From The Staff Opinion

Staff Editorial

School-sponsored field trips come every year like clockwork.  Upperclassmen relay stories to underclassmen of the pranks and incidents that occurred on their trips, creating a sense of entitlement among the younger students.  They see these trips as their right, their opportunity to do what they like and indulge in the same misbehavior as their older peers, but these trips are a privilege and behavior must meet certain standards for this privilege to be maintained.

Not only on a school field trip are you representing yourself; you are also representing the school.  Therefore, any grossly improper conduct would not only be an embarrassment to yourself but also to the school and, subsequently, to the rest of the student body.  In recent trips this year, students committed theft and damaged property, and if this type of behavior is a yearly occurrence on both the senior Disney trip and Washington Seminar, why would administration, let alone the hosts of these trips, allow us to return?

There is certainly a moral incentive to behave well on school field trips so as not to ruin the experience for younger students looking forward to that specific trip.  Unfortunately, some will not follow this code, but, instead, will see the trip as an opportunity to enjoy their time in whatever manner they please, regardless of the repercussions for future classes.

Not only do misbehaving students overlook the educational value that those trips might offer, but they also waste their parents’ and the school’s money.  For example, Washington Seminar cost $775 for each attending student, a large sum to be misused. Field trips are offered with a select purpose in mind: to enhance knowledge in a certain subject area or to be a break from the rigorous workload of this district. But when students attend for reasons other than the intended purpose and act out of line, the trip becomes a meaningless, dangerous paid vacation for students.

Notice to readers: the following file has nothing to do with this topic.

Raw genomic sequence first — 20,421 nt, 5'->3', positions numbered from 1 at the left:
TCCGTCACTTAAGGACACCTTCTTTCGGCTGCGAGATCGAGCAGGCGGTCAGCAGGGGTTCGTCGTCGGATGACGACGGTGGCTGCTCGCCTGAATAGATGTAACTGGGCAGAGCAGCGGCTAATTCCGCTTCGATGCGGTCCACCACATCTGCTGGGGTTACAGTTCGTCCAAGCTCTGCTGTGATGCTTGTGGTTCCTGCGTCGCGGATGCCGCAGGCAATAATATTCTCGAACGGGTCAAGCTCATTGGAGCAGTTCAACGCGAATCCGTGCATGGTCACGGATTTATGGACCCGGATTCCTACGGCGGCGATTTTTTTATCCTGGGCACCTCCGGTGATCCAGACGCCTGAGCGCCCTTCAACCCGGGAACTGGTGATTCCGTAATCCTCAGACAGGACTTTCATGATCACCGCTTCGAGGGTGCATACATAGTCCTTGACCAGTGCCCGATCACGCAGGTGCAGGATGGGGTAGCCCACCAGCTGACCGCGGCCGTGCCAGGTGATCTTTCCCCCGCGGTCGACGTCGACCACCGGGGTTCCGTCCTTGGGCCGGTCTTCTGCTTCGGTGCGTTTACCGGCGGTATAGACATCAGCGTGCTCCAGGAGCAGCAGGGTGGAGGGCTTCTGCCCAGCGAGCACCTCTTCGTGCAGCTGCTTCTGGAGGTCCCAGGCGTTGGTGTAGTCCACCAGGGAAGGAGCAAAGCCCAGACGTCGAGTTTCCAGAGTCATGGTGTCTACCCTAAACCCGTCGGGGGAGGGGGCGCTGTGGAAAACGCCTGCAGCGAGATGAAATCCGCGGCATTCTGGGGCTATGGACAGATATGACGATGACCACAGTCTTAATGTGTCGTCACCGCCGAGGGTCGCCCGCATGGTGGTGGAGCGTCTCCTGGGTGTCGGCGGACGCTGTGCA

A trip like Washington Seminar has a great potential for education and long-lasting memories from the hours of independent exploration of the city to the unique speakers, and many students are respectful throughout the whole trip because they truly enjoy the experience.  But the few students who severely misbehave on these trips so far as to break school policies and state laws must be reprimanded in a harsh manner.  As teenagers, we are bound to make mistakes, but that is no excuse for misbehavior.  The severity of the punishment must match that of the crime.

For the sake of those students who legitimately want to enjoy the trips for their intended purposes, we all need to hold ourselves to high standards.  If the only reason you plan on attending a school field trip is so that you think you can perform your antics scot free, then save administration and your classmates the trouble by just staying home.  Not only will you tattoo a mark of shame upon yourself, but you will also ruin the trip for everyone else.

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